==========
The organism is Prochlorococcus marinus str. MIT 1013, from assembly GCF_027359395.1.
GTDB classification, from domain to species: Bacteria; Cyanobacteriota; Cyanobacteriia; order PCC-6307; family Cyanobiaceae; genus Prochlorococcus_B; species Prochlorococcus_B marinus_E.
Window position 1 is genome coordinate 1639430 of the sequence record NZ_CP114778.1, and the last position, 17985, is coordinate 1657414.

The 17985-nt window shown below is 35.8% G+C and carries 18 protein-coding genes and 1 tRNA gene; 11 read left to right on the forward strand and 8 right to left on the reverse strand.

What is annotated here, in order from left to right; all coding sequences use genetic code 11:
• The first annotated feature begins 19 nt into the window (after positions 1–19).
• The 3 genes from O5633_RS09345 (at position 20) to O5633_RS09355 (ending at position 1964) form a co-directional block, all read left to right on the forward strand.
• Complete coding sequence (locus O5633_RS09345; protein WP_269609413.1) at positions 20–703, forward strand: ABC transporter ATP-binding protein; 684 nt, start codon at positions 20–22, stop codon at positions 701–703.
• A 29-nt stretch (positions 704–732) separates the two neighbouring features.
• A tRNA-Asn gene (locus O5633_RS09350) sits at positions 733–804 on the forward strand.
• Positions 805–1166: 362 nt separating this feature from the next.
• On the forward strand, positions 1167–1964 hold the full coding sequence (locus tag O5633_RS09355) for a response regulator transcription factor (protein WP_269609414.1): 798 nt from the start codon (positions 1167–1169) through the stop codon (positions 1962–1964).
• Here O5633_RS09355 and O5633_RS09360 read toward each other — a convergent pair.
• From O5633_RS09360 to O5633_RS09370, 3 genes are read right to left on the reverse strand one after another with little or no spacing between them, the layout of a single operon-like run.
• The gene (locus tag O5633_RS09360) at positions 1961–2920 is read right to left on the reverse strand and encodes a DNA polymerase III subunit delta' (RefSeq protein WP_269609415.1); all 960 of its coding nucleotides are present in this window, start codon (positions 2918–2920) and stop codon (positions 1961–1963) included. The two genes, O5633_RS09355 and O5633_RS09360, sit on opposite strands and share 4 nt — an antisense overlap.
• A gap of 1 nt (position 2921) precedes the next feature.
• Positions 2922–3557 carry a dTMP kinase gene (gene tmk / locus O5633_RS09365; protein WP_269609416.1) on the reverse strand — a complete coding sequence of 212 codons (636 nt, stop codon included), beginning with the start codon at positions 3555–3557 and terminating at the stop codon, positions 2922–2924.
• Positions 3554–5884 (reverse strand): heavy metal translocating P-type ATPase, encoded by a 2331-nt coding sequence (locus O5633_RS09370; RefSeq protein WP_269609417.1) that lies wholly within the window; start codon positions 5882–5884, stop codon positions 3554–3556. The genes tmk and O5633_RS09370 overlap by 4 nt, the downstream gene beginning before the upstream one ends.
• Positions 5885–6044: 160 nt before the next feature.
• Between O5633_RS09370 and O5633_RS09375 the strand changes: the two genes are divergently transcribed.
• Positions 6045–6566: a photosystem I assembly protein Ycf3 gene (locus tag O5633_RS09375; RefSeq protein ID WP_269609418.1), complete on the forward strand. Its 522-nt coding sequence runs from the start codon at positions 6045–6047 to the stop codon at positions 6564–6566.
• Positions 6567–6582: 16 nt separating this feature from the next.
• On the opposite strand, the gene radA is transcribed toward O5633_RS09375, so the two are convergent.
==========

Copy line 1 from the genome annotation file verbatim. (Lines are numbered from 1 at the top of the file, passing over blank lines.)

The organism is Prochlorococcus marinus str. MIT 1013, from assembly GCF_027359395.1.